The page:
Startup fundraising is a heavily regulated process. Entrepreneurs should understand the regulatory landscape before they start down the path to raise capital. There are currently two main regulations worth considering when raising capital--Regulation D and Regulation A. Both Regulation D and Regulation A are securities exemptions from registering as a public company (which clearly isn't cost effective for startups).
The vast majority of private companies (and venture capital funds) have relied on Regulation D historically because it has been the cheapest and most frictionless way to raise private capital. There are two primary options under Reg D:
- 506(b) Private Fundraise: Companies can only solicit capital from people they already have a relationship with.
- 506(c): Public Fundraise: This provision was amended by Title II of the JOBS Act and kicked-in September of 2013. It allows companies to generally solicit their fundraises to potential investors both in and outside their existing networks.
The downside? Regulation D limits companies to raising money from only "accredited investors" which means people need to have either $200,000 worth of net income (or $300,000 jointly with their spouse) over the past two years, or have a net worth of $1 million excluding the value of their primary residence.
Regulation A was recently amended under the passage of Title IV of the JOBS Act and went into effect in June of 2015. Before the amendment, next to no one used Reg A because it was overly expensive, time consuming and you could only raise up to $5 million.
However, in June 2015 Reg A+ (amended Reg A) and made Regulation A much more entrepreneur friendly. Regulation A+ now allows private companies to publicly raise up to $50 million from all investors (not just accredited investors). Furthermore, there is a much more streamlined process for qualifying to raise capital than there was previously.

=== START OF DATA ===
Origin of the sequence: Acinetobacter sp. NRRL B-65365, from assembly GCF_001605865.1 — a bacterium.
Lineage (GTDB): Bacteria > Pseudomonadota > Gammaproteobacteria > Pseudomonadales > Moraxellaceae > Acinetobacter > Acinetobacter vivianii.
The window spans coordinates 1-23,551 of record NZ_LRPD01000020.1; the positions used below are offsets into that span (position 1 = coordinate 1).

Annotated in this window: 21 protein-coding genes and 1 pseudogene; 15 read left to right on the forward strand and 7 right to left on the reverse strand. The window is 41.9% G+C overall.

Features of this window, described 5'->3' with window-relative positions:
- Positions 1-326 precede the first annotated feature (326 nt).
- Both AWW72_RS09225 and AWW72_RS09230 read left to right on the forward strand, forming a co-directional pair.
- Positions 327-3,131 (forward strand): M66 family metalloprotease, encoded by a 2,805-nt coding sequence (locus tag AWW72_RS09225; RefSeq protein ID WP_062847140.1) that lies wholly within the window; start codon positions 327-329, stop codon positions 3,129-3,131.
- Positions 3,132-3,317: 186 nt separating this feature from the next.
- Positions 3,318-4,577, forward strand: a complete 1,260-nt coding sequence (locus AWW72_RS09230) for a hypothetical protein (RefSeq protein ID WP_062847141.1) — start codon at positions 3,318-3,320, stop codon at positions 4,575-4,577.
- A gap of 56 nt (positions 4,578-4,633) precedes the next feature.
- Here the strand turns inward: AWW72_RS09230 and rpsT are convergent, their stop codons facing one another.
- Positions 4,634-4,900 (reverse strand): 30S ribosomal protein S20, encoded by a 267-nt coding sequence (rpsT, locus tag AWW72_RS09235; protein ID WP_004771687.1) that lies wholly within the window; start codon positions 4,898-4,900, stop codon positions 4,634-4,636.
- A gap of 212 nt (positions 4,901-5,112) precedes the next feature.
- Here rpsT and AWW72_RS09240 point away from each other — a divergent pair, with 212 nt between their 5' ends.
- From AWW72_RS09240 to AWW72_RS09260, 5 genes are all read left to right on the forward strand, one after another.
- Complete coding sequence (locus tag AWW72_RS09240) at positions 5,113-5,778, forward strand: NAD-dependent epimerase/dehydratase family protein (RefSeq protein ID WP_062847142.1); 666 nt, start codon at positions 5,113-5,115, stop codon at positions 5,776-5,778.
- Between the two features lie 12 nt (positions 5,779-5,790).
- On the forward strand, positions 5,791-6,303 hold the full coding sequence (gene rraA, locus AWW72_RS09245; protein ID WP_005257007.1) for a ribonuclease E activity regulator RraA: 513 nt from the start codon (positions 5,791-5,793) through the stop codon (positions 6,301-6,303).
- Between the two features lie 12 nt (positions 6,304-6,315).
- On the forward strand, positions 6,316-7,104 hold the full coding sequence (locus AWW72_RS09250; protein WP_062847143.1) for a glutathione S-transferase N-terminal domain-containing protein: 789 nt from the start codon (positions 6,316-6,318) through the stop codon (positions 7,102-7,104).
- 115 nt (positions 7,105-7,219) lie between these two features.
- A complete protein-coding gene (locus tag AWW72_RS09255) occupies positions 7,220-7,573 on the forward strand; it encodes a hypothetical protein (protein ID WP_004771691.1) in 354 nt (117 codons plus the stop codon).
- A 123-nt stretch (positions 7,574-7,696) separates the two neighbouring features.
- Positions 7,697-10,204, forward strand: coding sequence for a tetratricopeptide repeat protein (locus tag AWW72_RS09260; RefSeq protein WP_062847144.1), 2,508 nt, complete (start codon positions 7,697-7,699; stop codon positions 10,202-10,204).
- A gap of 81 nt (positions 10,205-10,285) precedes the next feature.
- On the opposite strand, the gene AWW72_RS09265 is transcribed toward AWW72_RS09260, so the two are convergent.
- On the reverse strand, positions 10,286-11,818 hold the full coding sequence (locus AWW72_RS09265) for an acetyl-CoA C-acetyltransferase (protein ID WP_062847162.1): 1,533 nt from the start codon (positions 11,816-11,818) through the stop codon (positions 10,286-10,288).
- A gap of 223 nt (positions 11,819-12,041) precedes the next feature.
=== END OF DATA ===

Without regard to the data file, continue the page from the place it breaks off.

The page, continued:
Two Tiers of Reg A+
Under the new Reg A+ there are two tiers under which a company can raise capital:
- Companies can raise up to $20 million
- No ongoing reporting requirements
- Offerings require State review in addition to SEC
- Companies can raise up to $50 million
- Limited, semi-annual reporting requirements
- No State review, just SEC review
For Tier I offerings subject to State review, the North American Securities Administrators Association (NASAA) has created a coordinated review process with the intention of streamlining the State review process. While coordinated review is still unproven, it has hopes of easing the burden on companies filing for Tier I by having one point of contact at NASAA, who will coordinate comments and feedback from the States through a single NASAA representative.
Regulation A+ Timeline
The preparation and qualification process can take 3-4 months once a company decides to proceed with a Reg A offering. A few key points on the process:
- Before starting the official filing process, companies may go out and solicit indications of interest from their user base. This phase of the process is known as "testing the waters". A company can test the waters in the matter of one week, without any expense or SEC approval. The testing the waters process is optional but effectively gives startups a free call option on choosing whether or not to proceed with a Reg A+ offering.
- After testing the waters concludes, companies then formally prepare their offering documents and file what is known as the Form 1-A with the SEC. The Form 1-A includes a copy of the draft Offering Circular (the document you will present to potential investors). The Offering Circular is essentially a greatly scaled-back version of a prospectus found in a traditional public offering (~30 pages vs. 150+ pages).
- After you submit the Form 1-A and draft Offering Circular to the SEC, regulators should return comments back to you within 3-4 weeks. Responding to the SEC's comments will take about 1-2 weeks depending on how much follow-up has been requested. You will keep going back and forth until you resolve all the issues, with each round of comments getting (hopefully) shorter and shorter.
- Once all issues are resolved and the offering is qualified, you can start accepting investments from the general public.
- Once a company decides to pursue a Reg A offering, no securities can be sold without being accompanied by an Offering Circular that has been qualified by the SEC. When a company actually goes out and sells the securities they will either have to provide investors a copy of the final Offering Circular or direct investors to where a copy of it can be found.
Regulation D and Regulation A may each be well suited to a particular company at different times during its maturity. While some of the legal nuances of startup capital raising may seem overly technical at first, the structure of an offering can make a significant difference to a business over time, so founders need to become familiar enough with their options to make an informed decision. The best CEOs ensure that they understand all of their capital raising options regardless of whether they ultimately chose to pursue them.